My intern, Tammy, has an interest in baby/kid products and when I asked her what some of her favorite products are, Satees was top on her list. Naturally, she set out to ask them if they would be willing to share their creative life with us. Read on to find out how this pulchritudinous (how's that for a SAT word?) idea started and click here to purchase their tees!
Tell us a little bit about your background
I'm a graphic designer working in print for various clients from publishing and nonprofits to more corporate graphics. Scott is a copywriter/writer whose background is in direct mail but also writes for numerous sites/blogs on food and popular culture in New York City.
How did SATees begin?
I was working on tshirt and onesie designs as an idea for a side business and Scott suggested the idea of putting SAT words on shirts. I thought the idea of putting them on onesies and little kids' tees was a humorous juxtaposition. Scott came up with the very clever name SATees: Big Words for Little Kids and between the two of us we searched words that we thought would make funny (yet fitting) adjectives for kids and infants. We debated whether to put the definitions on the shirts, but decided that the quizzical looks they would evoke would make it more fun. We kept the font simple and clean (helvetica) like a flash card, but added the bright primary colors and the complimentary color dots over the 'i's and 'j's to make them more kidlike or "puerile."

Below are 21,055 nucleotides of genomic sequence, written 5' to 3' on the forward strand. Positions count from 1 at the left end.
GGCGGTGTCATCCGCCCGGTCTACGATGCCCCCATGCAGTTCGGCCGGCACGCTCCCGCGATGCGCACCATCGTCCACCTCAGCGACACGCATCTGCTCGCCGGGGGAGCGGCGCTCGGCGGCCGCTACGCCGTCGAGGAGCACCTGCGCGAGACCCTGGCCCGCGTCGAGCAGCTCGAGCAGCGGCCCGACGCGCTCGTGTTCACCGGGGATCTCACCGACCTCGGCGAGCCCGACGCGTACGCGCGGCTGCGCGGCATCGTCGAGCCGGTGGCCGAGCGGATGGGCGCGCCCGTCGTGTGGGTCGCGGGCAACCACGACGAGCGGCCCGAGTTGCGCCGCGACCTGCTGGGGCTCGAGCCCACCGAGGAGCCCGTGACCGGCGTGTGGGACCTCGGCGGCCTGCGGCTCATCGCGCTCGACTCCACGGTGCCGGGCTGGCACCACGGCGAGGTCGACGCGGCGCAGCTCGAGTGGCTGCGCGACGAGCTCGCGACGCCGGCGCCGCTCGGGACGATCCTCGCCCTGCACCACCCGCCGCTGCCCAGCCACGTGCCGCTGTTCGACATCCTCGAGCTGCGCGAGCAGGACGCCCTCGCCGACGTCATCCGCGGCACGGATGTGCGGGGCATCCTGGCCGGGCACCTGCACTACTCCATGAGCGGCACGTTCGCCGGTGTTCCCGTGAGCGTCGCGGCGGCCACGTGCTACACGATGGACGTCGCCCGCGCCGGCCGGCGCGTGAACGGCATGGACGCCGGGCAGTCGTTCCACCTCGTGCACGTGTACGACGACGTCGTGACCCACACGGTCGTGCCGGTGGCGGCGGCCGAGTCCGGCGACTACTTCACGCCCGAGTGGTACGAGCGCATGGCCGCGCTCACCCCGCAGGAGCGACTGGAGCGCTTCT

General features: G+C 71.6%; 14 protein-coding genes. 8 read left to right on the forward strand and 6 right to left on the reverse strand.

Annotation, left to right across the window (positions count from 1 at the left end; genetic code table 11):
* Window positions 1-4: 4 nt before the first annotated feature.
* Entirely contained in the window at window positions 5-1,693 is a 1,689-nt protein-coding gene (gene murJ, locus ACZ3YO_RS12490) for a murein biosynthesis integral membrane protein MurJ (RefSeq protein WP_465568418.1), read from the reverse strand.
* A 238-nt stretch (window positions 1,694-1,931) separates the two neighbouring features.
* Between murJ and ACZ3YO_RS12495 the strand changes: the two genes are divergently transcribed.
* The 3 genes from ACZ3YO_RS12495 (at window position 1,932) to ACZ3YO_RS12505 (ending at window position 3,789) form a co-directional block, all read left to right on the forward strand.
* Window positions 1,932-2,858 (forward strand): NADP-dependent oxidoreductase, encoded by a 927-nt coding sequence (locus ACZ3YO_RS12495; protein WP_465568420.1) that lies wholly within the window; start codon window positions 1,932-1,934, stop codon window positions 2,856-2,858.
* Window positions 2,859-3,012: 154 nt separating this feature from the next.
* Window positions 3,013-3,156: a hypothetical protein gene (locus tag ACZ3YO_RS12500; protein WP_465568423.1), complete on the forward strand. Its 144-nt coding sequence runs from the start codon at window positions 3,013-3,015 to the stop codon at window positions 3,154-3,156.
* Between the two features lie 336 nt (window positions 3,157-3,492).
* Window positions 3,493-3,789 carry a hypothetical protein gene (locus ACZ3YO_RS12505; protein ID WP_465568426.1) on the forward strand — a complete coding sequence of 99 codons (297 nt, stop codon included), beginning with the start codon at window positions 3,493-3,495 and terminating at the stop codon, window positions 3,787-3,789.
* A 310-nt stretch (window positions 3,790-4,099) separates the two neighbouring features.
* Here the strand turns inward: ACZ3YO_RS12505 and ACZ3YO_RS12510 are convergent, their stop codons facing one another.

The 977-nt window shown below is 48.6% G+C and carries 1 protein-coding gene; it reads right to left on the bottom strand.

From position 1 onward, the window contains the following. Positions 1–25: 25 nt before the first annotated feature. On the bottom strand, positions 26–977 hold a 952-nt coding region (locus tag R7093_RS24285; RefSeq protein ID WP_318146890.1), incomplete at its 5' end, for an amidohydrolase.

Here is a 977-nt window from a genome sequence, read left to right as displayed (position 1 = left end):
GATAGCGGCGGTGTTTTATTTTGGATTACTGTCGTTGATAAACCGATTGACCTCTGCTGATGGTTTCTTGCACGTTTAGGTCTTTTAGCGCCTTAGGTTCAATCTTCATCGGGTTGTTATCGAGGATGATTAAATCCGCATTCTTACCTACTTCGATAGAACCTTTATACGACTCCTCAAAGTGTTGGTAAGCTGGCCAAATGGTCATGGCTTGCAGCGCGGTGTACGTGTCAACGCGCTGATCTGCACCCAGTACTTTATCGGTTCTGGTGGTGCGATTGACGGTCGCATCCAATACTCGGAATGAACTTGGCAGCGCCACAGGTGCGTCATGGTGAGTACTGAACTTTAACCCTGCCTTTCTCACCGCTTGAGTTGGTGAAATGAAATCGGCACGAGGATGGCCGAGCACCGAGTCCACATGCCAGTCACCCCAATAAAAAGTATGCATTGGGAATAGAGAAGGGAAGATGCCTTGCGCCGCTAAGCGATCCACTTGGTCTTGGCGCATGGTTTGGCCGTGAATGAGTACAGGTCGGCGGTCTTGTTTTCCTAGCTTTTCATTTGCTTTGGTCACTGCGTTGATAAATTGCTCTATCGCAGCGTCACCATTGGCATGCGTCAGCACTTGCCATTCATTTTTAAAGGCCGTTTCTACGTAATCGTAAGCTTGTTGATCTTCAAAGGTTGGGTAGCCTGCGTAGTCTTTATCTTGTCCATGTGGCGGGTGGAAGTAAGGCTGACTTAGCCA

What's the inspiration behind your work?
Possibly the fact that all four of our teenaged daughters (Scott has two and I have two) have taken, or are about to take, the SATs!
Who are your favorite designers and artists?
Oh, there are so many! I'm a big fan of designers who play with type. Paula Scher from Pentagram, Gail Anderson, Carin Goldberg, Michael Beirut... As far as artists, Tara Donovan comes to mind. James Turrell and his fascinating play with light. Scott is also a fan of many of those that I've mentioned, but also follows a lot of the street artists such as Banksy and Peru Ana Ana Peru, among many others.
What's a typical day-in-your-life at the studio?
For me, it's spent mostly in front of the computer either totally inspired and in the flow, or stuck, inspirationless with a lot of trips to make cups of tea until something hits. Scott travels around the city (NYC) trying different restaurants, photographing food and locations and then back to the computer where he transposes the notes from his moleskin into captivating prose.